(See also Overview of Liver Tumors Overview of Liver Tumors Liver tumors may be noncancerous (benign) or cancerous (malignant). Cancerous liver tumors are classified as primary (originating in the liver) or metastatic (spreading from elsewhere in the... read more .)
Granulomas themselves usually cause no problems, but the disorders that cause them may.
Granulomas have many causes. The most common are
Certain disorders that affect the whole body (often infections, such as tuberculosis Tuberculosis (TB) Tuberculosis is a chronic contagious infection caused by the airborne bacteria Mycobacterium tuberculosis. It usually affects the lungs. Tuberculosis is spread mainly when people breathe... read more and schistosomiasis Schistosomiasis Schistosomiasis is infection caused by certain flatworms (flukes), called schistosomes. People acquire schistosomiasis by swimming or bathing in fresh water that is contaminated with the flukes... read more )
Granulomas occur less commonly in liver disorders but may be present in primary biliary cholangitis Primary Biliary Cholangitis (PBC) Primary biliary cholangitis (PBC) is inflammation with progressive scarring of the bile ducts in the liver. Eventually, the ducts are blocked, the liver becomes scarred, and cirrhosis and liver... read more .
Granulomas may form when cells of the immune system gather to respond to irritants or to defend the body against foreign substances in the liver. Usually, liver function is unaffected, although liver-related blood tests may be abnormal. Granulomas may form as part of widespread inflammation, which may be a reaction to a drug or to an infection. If inflammation is widespread, the liver may malfunction. Rarely, the inflammation results in scar tissue and high blood pressure in the veins that bring blood from the intestine to the liver (called portal hypertension Portal Hypertension Portal hypertension is abnormally high blood pressure in the portal vein (the large vein that brings blood from the intestine to the liver) and its branches. Cirrhosis (scarring that distorts... read more ).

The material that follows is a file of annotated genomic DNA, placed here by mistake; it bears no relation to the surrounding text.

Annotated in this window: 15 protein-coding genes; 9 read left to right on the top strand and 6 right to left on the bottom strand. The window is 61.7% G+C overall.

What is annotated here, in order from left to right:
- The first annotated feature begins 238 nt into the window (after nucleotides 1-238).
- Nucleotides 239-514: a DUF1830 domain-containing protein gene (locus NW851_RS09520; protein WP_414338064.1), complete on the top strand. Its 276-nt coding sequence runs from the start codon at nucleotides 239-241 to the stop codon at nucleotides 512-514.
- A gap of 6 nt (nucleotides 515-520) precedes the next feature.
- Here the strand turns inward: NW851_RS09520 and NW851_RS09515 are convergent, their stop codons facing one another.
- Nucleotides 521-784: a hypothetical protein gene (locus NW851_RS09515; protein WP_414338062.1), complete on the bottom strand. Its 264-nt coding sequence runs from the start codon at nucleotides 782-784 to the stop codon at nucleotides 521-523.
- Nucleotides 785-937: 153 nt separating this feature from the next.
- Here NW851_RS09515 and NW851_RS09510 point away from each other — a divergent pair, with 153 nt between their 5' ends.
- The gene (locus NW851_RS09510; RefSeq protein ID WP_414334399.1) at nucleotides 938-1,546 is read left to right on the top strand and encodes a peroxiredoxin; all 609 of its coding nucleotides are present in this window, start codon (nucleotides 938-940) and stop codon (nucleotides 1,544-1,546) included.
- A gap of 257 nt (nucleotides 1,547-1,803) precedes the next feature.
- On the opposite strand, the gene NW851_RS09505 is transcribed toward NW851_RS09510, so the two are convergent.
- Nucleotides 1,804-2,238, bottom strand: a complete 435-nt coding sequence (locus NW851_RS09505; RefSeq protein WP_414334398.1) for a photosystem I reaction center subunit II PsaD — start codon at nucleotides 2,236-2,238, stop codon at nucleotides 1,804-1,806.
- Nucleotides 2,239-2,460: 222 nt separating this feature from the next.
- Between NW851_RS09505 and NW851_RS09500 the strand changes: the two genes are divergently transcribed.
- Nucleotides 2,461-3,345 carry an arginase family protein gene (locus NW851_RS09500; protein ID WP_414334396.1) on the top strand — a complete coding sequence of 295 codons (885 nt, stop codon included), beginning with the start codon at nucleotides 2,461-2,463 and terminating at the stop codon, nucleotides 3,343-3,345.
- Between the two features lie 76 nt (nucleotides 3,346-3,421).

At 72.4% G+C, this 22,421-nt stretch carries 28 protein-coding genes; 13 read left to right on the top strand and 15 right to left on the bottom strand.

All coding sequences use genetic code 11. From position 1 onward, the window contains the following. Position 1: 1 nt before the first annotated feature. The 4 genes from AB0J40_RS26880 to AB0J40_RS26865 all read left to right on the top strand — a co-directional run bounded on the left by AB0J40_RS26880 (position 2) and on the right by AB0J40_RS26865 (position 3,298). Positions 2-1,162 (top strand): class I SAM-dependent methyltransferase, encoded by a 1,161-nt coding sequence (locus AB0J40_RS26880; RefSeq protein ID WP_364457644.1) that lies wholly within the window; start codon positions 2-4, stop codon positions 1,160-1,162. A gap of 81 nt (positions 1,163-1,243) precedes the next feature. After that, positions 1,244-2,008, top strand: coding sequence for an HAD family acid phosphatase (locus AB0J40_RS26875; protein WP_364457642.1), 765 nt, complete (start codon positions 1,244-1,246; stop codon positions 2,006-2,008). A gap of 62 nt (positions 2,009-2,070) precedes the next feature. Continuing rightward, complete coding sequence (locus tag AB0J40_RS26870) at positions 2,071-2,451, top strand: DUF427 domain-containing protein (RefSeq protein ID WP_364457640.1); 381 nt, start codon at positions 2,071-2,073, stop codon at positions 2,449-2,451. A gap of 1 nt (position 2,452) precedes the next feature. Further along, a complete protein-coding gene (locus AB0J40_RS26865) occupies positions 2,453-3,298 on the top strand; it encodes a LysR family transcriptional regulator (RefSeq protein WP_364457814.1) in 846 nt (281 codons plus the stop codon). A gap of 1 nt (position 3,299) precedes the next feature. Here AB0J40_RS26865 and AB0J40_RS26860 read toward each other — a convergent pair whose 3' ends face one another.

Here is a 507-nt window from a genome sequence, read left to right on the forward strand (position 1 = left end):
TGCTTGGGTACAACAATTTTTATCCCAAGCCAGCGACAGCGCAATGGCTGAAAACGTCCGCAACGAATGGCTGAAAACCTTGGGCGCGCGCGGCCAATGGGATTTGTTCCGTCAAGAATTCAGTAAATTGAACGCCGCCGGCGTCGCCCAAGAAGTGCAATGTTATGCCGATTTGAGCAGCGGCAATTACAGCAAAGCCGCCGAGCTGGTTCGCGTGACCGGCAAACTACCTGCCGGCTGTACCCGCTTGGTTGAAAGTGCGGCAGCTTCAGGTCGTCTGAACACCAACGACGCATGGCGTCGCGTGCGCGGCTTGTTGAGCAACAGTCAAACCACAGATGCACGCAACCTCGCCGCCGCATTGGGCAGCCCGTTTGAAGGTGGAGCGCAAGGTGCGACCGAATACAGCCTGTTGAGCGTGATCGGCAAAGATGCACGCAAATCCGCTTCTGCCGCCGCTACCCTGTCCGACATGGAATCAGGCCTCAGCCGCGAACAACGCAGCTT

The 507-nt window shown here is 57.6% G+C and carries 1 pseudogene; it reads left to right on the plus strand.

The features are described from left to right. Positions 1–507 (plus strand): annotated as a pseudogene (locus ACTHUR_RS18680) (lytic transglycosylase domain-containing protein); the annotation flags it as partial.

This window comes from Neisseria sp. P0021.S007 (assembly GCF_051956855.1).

Symptoms of Hepatic Granulomas
Granulomas themselves typically cause no symptoms. The liver may enlarge slightly, and mild jaundice Jaundice in Adults In jaundice, the skin and whites of the eyes look yellow. Jaundice occurs when there is too much bilirubin (a yellow pigment) in the blood—a condition called hyperbilirubinemia. (See also Overview... read more (a yellowish discoloration of the skin and the whites of the eyes) may develop. Other symptoms, if they develop, result from the disorder causing the granulomas. Granulomas caused by sarcoidosis may disappear spontaneously or persist for years without causing any noticeable symptoms.
Idiopathic granulomatous hepatitis is a rare disorder of unknown cause. It causes granulomas, fever, muscle aches, and fatigue. These symptoms often occur intermittently for years.
Diagnosis of Hepatic Granulomas
Liver imaging tests
Sometimes liver biopsy
Doctors ask questions about drug use and other disorders that could cause granulomas. Doctors also do blood tests to evaluate the liver Liver Blood Tests Liver tests are blood tests that represent a noninvasive way to screen for the presence of liver disease (for example, hepatitis in donated blood) and to measure the severity and progress of... read more and imaging tests Imaging Tests of the Liver and Gallbladder Imaging tests of the liver, gallbladder, and biliary tract include ultrasonography, radionuclide scanning, computed tomography (CT), magnetic resonance imaging (MRI), endoscopic retrograde cholangiopancreatography... read more , such as ultrasonography, computed tomography (CT), or magnetic resonance imaging (MRI). However, the results may be inconclusive. Biopsy Biopsy of the Liver Doctors can obtain a sample of liver tissue during exploratory surgery, but more often they obtain a sample by inserting a hollow needle through the person's skin and into the liver. This type... read more (removal of a small sample of liver tissue with a needle for examination under a microscope) may be needed to confirm the diagnosis.
Other tests, such as cultures, may be needed to identify the cause.
Treatment of Hepatic Granulomas
Treatment of underlying disorder
For sarcoidosis, sometimes corticosteroids
The underlying disorder is treated. Stopping a drug that can cause granulomas or treating an infection usually causes the granulomas to disappear.
Sometimes corticosteroids are used to treat sarcoidosis Sarcoidosis Sarcoidosis is a disease in which abnormal collections of inflammatory cells (granulomas) form in many organs of the body. Sarcoidosis usually develops in people aged 20 to 40, most often people... read more , but whether they prevent the disorder from progressing is uncertain.
The following is an English-language resource that may be useful. Please note that THE MANUAL is not responsible for the content of this resource.
American Liver Foundation: Hosts community education programs that give an overview of all aspects of liver disease and wellness. Also provides access to support groups, information on finding a physician, and opportunities to participate in clinical trials.